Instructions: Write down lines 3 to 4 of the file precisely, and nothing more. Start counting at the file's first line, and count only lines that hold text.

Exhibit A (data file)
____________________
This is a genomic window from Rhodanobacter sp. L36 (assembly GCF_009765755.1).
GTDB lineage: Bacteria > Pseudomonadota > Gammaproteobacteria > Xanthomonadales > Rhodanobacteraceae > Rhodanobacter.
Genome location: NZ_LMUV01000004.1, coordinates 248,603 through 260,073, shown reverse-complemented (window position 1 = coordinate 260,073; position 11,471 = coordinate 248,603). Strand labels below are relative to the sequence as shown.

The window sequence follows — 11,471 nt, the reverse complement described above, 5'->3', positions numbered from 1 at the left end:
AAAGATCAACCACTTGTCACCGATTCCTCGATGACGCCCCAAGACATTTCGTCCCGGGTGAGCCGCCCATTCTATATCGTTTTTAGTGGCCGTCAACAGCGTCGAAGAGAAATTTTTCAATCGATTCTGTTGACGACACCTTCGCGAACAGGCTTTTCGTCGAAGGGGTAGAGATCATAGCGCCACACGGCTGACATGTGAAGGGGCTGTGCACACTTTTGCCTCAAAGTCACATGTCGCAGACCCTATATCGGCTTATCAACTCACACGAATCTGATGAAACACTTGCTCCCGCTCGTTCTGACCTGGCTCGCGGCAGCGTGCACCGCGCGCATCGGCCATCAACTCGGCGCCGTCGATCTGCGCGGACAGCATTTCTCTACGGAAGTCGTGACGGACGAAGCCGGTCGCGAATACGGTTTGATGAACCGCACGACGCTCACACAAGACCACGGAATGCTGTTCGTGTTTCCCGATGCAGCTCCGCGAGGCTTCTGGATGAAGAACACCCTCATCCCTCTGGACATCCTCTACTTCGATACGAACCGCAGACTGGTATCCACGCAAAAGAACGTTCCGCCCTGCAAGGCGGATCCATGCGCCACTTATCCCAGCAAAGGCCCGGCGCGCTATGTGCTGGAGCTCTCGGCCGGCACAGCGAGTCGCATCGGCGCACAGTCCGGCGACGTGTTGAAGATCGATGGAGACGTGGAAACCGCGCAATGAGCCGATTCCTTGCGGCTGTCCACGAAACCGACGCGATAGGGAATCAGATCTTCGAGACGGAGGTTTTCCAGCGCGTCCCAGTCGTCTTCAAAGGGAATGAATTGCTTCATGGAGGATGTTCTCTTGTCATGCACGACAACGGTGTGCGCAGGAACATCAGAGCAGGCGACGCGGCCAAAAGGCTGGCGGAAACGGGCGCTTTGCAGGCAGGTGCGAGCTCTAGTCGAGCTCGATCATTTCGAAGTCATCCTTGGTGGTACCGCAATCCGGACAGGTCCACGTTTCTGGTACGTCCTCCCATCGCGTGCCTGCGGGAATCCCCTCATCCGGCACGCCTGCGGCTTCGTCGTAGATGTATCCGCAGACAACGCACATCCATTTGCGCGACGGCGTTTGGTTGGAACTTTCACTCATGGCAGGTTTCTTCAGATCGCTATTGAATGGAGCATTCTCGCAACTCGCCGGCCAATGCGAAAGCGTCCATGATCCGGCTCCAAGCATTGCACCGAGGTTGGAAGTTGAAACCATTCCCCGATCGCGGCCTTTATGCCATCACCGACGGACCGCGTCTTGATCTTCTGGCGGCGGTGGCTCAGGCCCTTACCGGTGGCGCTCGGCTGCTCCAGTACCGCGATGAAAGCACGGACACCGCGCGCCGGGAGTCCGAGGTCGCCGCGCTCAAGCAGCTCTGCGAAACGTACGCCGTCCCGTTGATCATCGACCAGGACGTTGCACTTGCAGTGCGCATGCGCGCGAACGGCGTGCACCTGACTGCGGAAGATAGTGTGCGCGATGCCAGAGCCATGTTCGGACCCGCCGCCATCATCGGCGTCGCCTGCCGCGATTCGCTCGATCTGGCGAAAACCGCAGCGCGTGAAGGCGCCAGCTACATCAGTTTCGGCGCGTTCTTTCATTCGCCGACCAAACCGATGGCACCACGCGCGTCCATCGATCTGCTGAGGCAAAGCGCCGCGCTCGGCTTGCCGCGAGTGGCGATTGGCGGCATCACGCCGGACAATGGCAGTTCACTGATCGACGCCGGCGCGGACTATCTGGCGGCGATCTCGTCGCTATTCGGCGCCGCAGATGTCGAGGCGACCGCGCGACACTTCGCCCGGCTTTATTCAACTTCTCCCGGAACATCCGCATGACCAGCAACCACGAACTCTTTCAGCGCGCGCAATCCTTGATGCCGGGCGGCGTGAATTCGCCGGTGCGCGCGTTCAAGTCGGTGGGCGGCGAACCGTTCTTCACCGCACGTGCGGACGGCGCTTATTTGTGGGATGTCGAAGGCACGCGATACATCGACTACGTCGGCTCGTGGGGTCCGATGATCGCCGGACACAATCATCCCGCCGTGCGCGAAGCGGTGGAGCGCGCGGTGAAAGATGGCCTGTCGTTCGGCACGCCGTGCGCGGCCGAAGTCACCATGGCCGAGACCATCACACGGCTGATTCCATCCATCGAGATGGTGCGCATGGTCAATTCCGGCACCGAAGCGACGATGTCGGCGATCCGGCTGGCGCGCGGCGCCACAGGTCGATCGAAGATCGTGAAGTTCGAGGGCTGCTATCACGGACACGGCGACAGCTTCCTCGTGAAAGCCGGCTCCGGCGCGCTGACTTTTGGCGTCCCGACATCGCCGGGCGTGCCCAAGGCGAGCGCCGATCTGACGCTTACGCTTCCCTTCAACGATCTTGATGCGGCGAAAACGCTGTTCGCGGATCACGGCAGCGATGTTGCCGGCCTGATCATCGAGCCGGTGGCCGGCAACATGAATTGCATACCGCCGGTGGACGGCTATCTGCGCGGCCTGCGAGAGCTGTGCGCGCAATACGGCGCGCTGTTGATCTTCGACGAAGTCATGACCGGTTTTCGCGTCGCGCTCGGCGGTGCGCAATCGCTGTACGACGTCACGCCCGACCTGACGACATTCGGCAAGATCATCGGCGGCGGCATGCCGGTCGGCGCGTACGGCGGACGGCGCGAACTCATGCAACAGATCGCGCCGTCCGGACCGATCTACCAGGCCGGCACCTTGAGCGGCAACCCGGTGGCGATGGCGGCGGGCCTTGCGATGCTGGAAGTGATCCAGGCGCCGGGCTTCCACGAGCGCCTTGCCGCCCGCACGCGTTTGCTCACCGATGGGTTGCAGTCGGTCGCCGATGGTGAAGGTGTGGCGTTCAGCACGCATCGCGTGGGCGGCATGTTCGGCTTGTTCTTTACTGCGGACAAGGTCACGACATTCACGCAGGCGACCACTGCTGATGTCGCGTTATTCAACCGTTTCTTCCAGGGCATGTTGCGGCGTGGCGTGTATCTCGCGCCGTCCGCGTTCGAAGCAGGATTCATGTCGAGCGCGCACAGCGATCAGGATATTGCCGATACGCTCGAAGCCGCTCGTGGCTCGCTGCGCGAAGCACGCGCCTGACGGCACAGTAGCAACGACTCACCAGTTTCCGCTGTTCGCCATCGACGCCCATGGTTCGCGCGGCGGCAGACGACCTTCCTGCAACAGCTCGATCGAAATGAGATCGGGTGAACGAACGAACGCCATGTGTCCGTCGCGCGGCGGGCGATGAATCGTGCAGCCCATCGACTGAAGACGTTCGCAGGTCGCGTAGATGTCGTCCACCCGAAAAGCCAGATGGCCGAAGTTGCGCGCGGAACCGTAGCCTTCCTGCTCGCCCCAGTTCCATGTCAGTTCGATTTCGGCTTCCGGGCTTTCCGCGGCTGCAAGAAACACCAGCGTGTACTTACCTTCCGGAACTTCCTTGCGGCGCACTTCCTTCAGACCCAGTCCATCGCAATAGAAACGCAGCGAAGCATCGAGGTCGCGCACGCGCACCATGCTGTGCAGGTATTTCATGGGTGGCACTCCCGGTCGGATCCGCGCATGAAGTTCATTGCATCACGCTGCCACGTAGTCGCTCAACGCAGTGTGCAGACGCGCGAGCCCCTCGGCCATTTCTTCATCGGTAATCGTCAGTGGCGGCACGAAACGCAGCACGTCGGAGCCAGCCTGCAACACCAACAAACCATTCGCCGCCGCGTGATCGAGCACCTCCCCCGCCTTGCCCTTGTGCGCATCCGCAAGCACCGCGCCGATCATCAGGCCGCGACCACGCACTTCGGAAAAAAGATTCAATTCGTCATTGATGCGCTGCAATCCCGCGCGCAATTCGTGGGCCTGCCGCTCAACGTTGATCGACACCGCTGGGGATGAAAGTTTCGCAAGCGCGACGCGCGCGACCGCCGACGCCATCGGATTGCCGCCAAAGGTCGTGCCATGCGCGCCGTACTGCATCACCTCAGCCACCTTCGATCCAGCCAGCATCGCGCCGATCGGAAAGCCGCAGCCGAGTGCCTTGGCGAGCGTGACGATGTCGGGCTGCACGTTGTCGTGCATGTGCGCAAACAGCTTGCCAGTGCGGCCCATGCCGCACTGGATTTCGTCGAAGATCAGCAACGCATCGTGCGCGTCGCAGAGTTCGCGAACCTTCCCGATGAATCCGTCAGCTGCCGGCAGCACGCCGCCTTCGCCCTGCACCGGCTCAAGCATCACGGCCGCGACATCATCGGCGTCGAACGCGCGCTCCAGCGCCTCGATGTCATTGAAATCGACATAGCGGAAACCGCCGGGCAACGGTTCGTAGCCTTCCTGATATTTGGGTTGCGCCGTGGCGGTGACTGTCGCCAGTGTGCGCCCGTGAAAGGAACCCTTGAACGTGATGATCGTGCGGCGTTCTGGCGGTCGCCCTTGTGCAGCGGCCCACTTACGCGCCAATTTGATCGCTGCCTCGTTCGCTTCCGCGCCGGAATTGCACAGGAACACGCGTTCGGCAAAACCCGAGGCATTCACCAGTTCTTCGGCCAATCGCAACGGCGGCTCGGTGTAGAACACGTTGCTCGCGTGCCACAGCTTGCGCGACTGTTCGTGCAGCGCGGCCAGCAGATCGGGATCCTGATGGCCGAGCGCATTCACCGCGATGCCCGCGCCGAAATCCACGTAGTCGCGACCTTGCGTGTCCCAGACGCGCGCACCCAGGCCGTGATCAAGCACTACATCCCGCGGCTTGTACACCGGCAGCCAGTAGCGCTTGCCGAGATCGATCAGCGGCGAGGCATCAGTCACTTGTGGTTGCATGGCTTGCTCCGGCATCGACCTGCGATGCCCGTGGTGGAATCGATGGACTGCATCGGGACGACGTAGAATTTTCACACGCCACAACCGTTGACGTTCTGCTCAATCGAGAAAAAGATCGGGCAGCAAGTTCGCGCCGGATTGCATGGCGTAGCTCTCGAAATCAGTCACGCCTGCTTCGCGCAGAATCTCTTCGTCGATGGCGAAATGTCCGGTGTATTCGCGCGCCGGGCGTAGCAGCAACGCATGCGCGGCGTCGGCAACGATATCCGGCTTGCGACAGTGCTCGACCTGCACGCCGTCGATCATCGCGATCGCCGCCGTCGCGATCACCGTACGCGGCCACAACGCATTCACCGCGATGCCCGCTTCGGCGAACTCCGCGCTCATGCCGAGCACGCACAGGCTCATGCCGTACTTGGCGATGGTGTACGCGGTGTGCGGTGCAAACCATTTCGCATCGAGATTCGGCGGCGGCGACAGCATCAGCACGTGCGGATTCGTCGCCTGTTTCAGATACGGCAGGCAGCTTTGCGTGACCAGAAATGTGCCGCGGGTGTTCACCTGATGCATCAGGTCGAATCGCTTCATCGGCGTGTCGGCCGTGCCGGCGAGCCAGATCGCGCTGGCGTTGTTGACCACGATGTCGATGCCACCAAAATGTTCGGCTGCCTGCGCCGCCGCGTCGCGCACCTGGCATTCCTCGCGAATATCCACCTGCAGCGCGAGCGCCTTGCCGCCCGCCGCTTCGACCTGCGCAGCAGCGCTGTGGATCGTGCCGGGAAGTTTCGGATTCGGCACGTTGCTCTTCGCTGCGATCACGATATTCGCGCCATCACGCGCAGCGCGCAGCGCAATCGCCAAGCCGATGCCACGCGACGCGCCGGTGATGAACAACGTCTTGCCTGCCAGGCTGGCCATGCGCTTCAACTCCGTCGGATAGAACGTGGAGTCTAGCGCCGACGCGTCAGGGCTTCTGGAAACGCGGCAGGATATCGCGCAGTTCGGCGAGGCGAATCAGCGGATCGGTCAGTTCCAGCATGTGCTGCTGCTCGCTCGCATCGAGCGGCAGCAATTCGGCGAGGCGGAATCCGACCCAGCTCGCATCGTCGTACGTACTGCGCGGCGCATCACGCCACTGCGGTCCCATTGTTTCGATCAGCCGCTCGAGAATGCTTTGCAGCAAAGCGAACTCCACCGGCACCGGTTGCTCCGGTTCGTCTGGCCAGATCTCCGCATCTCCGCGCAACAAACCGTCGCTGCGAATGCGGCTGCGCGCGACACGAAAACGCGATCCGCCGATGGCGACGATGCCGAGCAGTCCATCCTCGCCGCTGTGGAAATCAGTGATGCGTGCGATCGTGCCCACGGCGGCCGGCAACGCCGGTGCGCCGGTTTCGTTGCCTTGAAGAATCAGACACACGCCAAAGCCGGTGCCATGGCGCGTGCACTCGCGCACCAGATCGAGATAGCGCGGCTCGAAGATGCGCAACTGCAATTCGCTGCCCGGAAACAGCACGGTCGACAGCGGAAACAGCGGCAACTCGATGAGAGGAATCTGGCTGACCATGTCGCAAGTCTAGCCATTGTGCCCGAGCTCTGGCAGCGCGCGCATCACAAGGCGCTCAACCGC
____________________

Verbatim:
Genome location: NZ_LMUV01000004.1, coordinates 248,603 through 260,073, shown reverse-complemented (window position 1 = coordinate 260,073; position 11,471 = coordinate 248,603). Strand labels below are relative to the sequence as shown.

The window sequence follows — 11,471 nt, the reverse complement described above, 5'->3', positions numbered from 1 at the left end: